Now that the Brexit implementation period has ended, trustees and employers need to consider the implications for their pension schemes and what practical steps they should be taking to ensure the smooth running of their schemes.
This is an update to our October 2020 pensions briefing on what Brexit could mean for pension schemes.
The UK formally left the EU on January 31, 2020. During the implementation period that followed the UK remained a member of the single market and customs union and continued to be subject to EU rules. That period ended at 11pm on December 31, 2020 when a “no deal” Brexit was avoided thanks to the trade deal set out in the EU-UK Trade and Cooperation Agreement (TCA).
Both during the implementation period and now that it has ended, the situation for pension schemes remains broadly unchanged. However, there are certain practical consequences as we explain in this briefing.
The effect of Brexit on UK pensions law
Much of UK pensions legislation is derived from EU Directives or CJEU decisions, particularly in relation to equality and final salary scheme funding. It remains broadly unchanged following the end of the implementation period and is not expected to change significantly in the short term. Equality and scheme funding, in particular, are well-established areas of UK pensions law and regulation, and it seems unlikely that there would be the political desire to make any changes for now.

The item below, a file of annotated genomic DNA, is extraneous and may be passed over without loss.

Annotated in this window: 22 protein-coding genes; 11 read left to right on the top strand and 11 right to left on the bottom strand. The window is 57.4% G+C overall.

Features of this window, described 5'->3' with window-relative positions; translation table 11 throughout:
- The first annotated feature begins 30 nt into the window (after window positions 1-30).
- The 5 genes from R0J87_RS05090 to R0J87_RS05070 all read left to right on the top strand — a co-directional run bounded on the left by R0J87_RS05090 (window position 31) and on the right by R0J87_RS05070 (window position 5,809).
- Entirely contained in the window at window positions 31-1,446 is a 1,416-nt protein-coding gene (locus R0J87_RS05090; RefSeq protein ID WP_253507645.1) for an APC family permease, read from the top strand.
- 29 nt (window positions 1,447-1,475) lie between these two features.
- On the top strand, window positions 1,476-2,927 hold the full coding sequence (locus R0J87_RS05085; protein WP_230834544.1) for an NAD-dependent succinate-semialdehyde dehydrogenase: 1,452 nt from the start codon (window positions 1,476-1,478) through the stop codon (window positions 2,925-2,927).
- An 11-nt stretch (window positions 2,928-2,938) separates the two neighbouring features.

For example, any scheme trustees or employers hoping that Brexit would be a solution to GMP equalisation will be disappointed. The UK courts have already decided that pensions must be equalised for the effects of GMPs and Brexit does not change this.
However, there may be some changes and divergence from EU law over time. Theoretically the UK government could repeal some legislative requirements. In addition, any future decisions by the CJEU will not be binding on the UK courts (although the courts may have regard to such decisions if the decisions are “relevant”).
The Supreme Court and Court of Appeal (and equivalents in Northern Ireland and Scotland) can also depart from pre-January 1, 2021 CJEU decisions where they consider it right to do so. In doing so, they would need to apply the same test as the Supreme Court would apply if departing from its own existing decisions. In other words, we may not see this happen often.
The legislation governing cross-border schemes ceased to apply at the end of the implementation period without a detailed new regime replacing it. For now, cross-border schemes should comply with guidance from the Pensions Regulator (TPR) which plans further updates “in early 2021”. In particular:
- UK-based schemes need to check whether EEA-based employers can continue to pay contributions. This will depend on the rules of the relevant EEA member state, and
- UK-based employers using a scheme based in the EEA need to check it complies with UK rules and that the host EEA member state allows them to continue paying contributions. Employers should also consider the tax implications of paying contributions into the scheme and, if it is used for auto-enrolment, whether that can continue.